Genetic Protection Against Schizophrenia?

von freakoutcrazy

On November 12, 2013, Molecular Psychiatry published online Evidence That Duplications of 22q11.2 Protect Against Schizophrenia, by Rees et al.  The print version was published last month – January 2014.

Here’s the authors’ summary:

“A number of large, rare copy number variants (CNVs) are deleterious for neurodevelopmental disorders, but large, rare, protective CNVs have not been reported for such phenotypes. Here we show in a CNV analysis of 47 005 individuals, the largest CNV analysis of schizophrenia to date, that large duplications (1.5–3.0 Mb) at 22q11.2—the reciprocal of the well-known, risk-inducing deletion of this locus—are substantially less common in schizophrenia cases than in the general population (0.014% vs. 0.085%, OR=0.17, P=0.00086). 22q11.2 duplications represent the first putative protective mutation for schizophrenia.”

The idea of a genetic mutation that would protect one from schizophrenia aroused a good deal of interest and enthusiasm.

Schizophrenia Research Forum, for instance, ran the headline Protection From Schizophrenia – Too Much 22q11.2 is a Good Thing on an article dated November 22 2013, and Genetic protection Against schizophrenia on another article on the same date.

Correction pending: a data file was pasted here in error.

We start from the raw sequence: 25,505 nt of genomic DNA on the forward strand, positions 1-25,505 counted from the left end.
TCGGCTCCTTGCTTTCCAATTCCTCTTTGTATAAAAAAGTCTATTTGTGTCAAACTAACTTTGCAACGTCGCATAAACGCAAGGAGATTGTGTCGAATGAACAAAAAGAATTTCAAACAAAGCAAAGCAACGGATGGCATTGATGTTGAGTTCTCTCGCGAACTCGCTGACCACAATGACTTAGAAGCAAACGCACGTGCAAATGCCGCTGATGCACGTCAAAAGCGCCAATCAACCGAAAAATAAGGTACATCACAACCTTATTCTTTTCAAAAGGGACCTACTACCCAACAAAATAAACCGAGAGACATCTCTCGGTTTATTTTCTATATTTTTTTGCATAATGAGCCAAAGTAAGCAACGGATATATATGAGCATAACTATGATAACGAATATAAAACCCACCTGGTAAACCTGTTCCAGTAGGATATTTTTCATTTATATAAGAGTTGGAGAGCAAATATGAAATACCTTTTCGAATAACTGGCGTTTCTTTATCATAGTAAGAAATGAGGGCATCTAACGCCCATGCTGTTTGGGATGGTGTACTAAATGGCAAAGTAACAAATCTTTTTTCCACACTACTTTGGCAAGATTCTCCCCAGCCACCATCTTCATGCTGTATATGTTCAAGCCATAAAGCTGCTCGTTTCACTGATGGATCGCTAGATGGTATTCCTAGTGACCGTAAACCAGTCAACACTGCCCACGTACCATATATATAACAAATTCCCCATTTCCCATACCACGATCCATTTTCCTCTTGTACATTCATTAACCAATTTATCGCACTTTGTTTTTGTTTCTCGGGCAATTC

The Simons Foundation Autism Research Initiative used the headline Duplication of chromosome 22 region thwarts schizophrenia on a January 2, 2014, piece.

The Rees et al paper has added some impetus to psychiatry’s claim that the condition known as schizophrenia is a genetic disease.  For this reason, I thought it might be helpful to take a closer look at the study.

Let’s start by examining what the authors’ summary actually says.

Copy number variants (CNVs) are essentially sections of the DNA string that contain variations from normal.  The DNA is the “blueprint” of the organism, so variations in the string always have the potential to cause variations in the structure of the organism.

There are two kinds of CNVs: deletions and duplications.  In deletions, a small piece of the normal code is omitted; in duplications, a piece is inserted twice.

When the authors write that a number of CNVs are deleterious for neurodevelopmental disorders, what they mean is that there is an association between having the CNV and having the disorder.  Rees et al focused on the part of the genome designated 22q11.2: a small section near the middle of chromosome 22.